A Muslim schoolgirl says she is being “bullied” for her religious beliefs after she was sent home from school for wearing a skirt that was “too long” and her parents were threatened with legal action.

Siham Hamud, 12, says she was sent home from Uxbridge High School every single day during term time in December and told to come back with a shorter, school-issue skirt.

The young girl’s father, Idris, said that his family follow a traditional branch of Islam, which means they "want to believe in their religion in a pure way", which means women should only wear long skirts.

Because of these beliefs, Siham refused to return to class in a shorter skirt, and now the school has threatened the family with legal action for her unauthorised absences.

Siham, who is currently studying from home due to Covid lockdown restrictions, said: "It feels like bullying because of what I believe.

Siham Hamud, who has been sent home for school for breaching the uniform policy 

Credit: Idris Hamud / SWNS 

"I think they should just let me wear my school uniform to school.

"I like school normally, and English, drama and RE are my favourite lessons but I couldn’t attend.

"I find it annoying because I’ve missed a month of school, so I have to catch up a lot. I wish I could just have gone to school as normal.

"It makes me feel left out, because I can’t see my friends either. They aren’t accepting me for my religion and that’s wrong.

"I feel confused and annoyed that I can’t wear what I want for my religion. I hope they’ll change their rules so that girls like me wear skirts to school."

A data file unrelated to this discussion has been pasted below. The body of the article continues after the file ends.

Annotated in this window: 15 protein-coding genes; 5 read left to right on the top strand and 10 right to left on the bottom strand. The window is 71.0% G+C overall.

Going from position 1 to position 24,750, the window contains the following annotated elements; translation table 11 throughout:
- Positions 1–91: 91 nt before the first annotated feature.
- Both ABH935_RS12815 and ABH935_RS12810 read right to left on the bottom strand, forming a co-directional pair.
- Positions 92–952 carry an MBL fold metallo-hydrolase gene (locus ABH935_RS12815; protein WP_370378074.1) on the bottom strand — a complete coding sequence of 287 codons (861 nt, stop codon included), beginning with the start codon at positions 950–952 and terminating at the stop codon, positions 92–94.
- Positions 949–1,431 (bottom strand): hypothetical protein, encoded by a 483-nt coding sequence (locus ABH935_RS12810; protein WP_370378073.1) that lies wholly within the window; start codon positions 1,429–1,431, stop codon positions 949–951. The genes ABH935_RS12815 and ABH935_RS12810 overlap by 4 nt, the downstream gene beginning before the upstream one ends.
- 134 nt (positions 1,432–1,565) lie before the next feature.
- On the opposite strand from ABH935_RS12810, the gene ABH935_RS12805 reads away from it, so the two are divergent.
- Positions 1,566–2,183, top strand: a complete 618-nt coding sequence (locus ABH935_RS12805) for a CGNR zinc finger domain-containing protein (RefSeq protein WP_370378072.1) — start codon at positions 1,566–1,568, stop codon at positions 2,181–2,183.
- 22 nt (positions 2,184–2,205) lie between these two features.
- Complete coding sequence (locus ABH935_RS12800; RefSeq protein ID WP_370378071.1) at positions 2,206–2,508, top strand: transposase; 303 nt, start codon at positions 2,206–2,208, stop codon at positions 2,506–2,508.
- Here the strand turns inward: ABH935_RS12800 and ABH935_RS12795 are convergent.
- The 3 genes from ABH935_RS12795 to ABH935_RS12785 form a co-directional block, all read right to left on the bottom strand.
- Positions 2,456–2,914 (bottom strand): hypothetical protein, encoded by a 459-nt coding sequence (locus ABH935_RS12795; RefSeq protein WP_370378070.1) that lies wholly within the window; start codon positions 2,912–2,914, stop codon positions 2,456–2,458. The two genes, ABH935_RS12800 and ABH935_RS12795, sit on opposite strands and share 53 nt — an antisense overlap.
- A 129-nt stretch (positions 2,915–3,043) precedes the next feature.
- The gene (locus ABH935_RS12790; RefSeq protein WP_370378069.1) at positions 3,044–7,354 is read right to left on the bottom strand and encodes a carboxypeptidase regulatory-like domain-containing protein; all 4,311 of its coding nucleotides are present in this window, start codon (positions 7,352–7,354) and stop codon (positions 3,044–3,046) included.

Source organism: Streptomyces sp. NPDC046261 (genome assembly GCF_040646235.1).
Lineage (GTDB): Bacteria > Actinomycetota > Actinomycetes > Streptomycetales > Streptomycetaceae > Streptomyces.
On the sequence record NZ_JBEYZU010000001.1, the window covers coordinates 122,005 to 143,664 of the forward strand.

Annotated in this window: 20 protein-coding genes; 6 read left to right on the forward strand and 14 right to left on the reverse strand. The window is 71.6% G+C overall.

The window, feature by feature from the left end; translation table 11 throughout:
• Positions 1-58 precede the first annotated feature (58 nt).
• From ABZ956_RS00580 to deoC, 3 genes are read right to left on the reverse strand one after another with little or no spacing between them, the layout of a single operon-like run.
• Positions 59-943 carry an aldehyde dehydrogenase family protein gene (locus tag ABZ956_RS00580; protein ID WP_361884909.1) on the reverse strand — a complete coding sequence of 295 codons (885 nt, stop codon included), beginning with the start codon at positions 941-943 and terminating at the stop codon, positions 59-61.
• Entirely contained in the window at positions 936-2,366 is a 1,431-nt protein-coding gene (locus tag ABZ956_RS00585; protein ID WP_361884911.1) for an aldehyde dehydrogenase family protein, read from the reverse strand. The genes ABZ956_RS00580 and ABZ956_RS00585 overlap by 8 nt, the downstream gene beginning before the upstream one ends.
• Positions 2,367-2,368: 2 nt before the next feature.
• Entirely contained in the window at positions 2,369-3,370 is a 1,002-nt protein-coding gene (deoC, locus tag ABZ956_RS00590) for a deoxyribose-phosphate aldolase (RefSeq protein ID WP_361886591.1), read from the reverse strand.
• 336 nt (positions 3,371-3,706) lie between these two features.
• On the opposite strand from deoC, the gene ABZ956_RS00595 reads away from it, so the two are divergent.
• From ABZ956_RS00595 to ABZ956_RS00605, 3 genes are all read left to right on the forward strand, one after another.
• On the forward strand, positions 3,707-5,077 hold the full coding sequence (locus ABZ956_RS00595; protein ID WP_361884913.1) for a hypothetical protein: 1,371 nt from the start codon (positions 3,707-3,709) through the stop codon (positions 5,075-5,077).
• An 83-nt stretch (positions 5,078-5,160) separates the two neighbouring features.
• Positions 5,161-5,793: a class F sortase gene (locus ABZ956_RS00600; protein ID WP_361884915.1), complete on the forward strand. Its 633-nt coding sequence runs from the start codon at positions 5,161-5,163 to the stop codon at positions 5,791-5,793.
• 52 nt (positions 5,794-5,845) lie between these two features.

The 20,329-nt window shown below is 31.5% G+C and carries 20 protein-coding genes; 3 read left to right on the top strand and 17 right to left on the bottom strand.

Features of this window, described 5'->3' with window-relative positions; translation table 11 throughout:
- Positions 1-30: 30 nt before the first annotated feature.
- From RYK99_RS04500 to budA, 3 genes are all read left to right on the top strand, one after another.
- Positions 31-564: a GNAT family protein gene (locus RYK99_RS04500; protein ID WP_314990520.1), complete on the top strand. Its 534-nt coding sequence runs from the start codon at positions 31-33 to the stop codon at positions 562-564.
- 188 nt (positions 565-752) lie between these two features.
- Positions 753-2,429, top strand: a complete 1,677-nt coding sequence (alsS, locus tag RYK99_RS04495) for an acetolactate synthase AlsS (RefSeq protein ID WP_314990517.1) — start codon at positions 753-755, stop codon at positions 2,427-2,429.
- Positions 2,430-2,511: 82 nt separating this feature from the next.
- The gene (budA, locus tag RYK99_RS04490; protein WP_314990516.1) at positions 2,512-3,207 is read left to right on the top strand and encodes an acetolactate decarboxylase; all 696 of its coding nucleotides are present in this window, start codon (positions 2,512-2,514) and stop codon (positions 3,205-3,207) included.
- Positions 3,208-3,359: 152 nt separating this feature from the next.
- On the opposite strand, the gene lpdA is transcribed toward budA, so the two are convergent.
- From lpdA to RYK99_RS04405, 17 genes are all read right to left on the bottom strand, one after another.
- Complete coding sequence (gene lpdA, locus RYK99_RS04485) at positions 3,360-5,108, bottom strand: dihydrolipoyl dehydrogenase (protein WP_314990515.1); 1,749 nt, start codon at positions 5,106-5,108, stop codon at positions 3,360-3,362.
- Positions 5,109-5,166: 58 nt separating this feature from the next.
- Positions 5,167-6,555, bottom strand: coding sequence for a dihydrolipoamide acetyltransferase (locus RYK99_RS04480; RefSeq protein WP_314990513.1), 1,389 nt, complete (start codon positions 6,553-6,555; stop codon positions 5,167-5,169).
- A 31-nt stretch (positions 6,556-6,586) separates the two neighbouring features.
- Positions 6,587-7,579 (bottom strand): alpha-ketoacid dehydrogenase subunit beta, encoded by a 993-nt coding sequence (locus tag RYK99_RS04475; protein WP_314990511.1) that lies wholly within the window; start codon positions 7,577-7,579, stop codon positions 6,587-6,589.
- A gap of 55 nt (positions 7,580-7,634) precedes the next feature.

Idris, an athletics coach, added: "My daughter is being denied an education because of her religious beliefs.

"All Siham wants to do is to wear a skirt which is a few centimetres longer than her classmates – and I don’t know why the school has such a problem with this.

"She is sent home to change into a shorter skirt then return to school later that day – but she isn’t going to change her beliefs in an hour.

"The school is threatening to take legal action against me, but I’m not forcing her to wear a longer skirt – it’s her faith and her decision to make.

"She used to love school, but now she goes to school crying because of this – it’s heartbreaking."

Father Idris Hamud with his daughters Sumayyah, now 19, and Ilham, now 17 and his son

Credit: Idris Hamud / SWNS 

Siham’s older sisters Sumayyah, 19, and Ilham, 17, both wore longer skirts to school without issue, but new rules brought in two years ago state that school-branded skirts or trousers must be worn.

The school sent her parents a letter threatening legal action against them for their daughter’s alleged unauthorised absences on December 9.

It said: "Siham’s absence is being recorded as unauthorised. Unauthorised absence may result in a fine being issued, or legal action being taken against the adults who have parental responsibility or day-to-day care of your child.

"Legal action can be in the form of a penalty notice or a summons to the magistrates’ court.

"I must ask that you support the school and your daughter by ensuring that she attends school in full school uniform with immediate effect."

But Mr Hamud says he will fight any action taken.

"Siham makes her own decisions about her religion, and I can’t make her wear clothes she doesn’t want to wear, so neither should the school,” he said.

"She is being denied an education because of her religious beliefs, and I don’t know how anyone can get away with that."

While Siham has been learning from home since the new term began, Mr Hamud expects the issue to return once face-to-face teaching resumes.

He said the issue is due to be discussed on a complaints panel with the school governors later this month.

The school’s principal, Nigel Clemens, said: "This matter is currently subject to examination through the formal school complaints policy. It would therefore not be appropriate to comment further at this time."